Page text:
Endoplasmic Reticulum Stress as a Component of Demyelination in Animal Models of Multiple Sclerosis
Ní Fhlathartaigh, Mary
MetadataShow full item record
This item's downloads: 266 (view details)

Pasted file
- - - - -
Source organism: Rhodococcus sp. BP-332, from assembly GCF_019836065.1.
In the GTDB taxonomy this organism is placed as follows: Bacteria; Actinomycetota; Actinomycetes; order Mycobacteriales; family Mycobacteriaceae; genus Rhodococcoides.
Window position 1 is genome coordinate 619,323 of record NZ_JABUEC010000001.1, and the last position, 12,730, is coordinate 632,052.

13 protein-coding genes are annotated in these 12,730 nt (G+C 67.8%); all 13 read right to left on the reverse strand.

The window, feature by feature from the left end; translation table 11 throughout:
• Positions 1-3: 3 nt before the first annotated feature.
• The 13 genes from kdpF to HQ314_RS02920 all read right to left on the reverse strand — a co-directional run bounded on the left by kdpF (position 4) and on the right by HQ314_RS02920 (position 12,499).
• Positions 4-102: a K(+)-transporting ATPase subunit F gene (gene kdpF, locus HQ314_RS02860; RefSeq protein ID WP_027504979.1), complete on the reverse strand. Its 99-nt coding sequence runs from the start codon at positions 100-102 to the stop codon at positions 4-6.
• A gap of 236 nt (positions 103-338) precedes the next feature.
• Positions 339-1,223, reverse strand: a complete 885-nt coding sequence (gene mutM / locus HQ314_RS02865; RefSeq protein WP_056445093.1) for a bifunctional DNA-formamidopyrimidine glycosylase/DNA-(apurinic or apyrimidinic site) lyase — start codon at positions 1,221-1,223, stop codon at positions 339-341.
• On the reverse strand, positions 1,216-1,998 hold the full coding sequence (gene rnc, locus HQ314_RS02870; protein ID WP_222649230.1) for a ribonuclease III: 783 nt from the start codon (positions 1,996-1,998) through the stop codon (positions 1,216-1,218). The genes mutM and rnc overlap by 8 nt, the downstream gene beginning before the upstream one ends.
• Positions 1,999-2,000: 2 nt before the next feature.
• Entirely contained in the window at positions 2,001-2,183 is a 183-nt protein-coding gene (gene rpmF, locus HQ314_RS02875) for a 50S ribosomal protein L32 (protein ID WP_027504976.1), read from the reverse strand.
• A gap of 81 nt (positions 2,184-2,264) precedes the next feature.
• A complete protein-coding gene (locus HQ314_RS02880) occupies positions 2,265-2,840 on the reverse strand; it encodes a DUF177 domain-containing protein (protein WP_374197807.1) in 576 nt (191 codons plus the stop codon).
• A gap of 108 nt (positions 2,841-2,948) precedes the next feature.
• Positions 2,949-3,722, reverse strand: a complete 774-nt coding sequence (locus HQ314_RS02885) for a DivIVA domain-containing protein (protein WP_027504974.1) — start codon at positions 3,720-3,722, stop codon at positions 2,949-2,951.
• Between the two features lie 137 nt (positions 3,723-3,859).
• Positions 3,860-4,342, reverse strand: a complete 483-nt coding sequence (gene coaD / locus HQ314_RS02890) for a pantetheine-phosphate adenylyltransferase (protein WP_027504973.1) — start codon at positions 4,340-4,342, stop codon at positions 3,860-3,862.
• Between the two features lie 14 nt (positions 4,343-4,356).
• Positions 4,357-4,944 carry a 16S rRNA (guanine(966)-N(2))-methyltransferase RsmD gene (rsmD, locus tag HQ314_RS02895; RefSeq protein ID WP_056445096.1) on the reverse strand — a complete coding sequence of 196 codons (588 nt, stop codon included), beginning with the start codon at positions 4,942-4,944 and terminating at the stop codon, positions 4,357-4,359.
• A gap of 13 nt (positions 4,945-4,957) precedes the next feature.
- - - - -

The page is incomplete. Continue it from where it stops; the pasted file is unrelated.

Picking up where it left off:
Endoplasmic reticulum (ER) stress is a homeostatic signalling pathway, linked to many neurological diseases including multiple sclerosis (MS), which can lead to cell death when prolonged. Increasing evidence suggests that Calreticulin (CRT), a multifunctional ER resident chaperone protein, plays a role in apoptotic cell clearance and it is implicated in autoimmunity. Studies in human tissue, in our lab, have shown ER stress-associated molecules at increased levels, in white and grey matter MS lesions. To complement this work we have set up EAE animal models of inflammatory white and grey matter lesions in female Dark Agouti (DA) rats and report here the profile of expression of ER stress signalling molecules in lesioned tissue. White matter demyelination was induced in rats by immunisation with 25-50 µg of recombinant myelin oligodendrocyte glycoprotein (rmMOG) emulsified in incomplete Freund's adjuvant (IFA) and control rats were injected with IFA or saline alone. EAE spinal cord white matter lesions were present in the dorsal, ventral and lateral funiculi. Cortical demyelinated lesions were produced by immunising DA rats with a sub-clinical dose of rmMOG (5 µg) to prime animals and then 21 days later proinflammatory TNFalpha and IFN gamma were stereotactically injected into the subarachnoid space. Semiquantitative analysis of immunostained tissue revealed CHOP (p<0.001), XBP1 (p<0.05), p-EIF2 alpha (p<0.001) and CRT (p<0.01) expression were significantly increased in EAE spinal cord lesions when compared to healthy control tissue. Interestingly, there was also a significant up-regulation of CHOP (p<0.05), XBP1 (p<0.01) and p-eIF2 alpha (p<0.05) in the epithelial cell lining of the central canal of diseased spinal cord tissue. These same stress markers (CHOP (p<0.05), XBP1 (p<0.05) and p-eIF2 alpha (p<0.01)) were also significantly up-regulated in the inner grey matter of the spinal cord. Analysis of spinal cord tissue was carried out by real time PCR and histological staining to determine expression profiles of ER-stress associated molecules BiP/Grp78, CHOP, CRT, XBP-1 and p-eIF2 alpha. Grp78 and CHOP transcripts showed a trend towards up-regulation whereas spliced XBP1 mRNA displayed a downward trend in EAE, compared to controls, but this was not statistically-significant. Preliminary results have shown the expression of CRT and CHOP in cortical grey matter lesions induced in the second EAE model. In spinal cord and cortical lesions, ER stress proteins were detected in a variety of cell types including oligodendrocytes, astrocytes, microglia and neurons. To address if an acute inflammatory response in the cortex had an impact on cognitive behaviour we used the novel object recognition test. However, there were no significant alterations on cognition. As part of a new biomarker project, ELISA was used to determine if secreted markers of ER stress (BiP, CRT or hepcidin) were detectable in spinal cord EAE and MS patient samples were analysed by ELISA. Overall, CRT was significantly decreased in the serum of EAE diseased animals compared to controls. This molecule showed a trend towards upregulation in serum samples from MS patients. There was no significant difference found for hepcidin in EAE samples. This data highlights the potential importance of ER stress in inflammatory demyelination.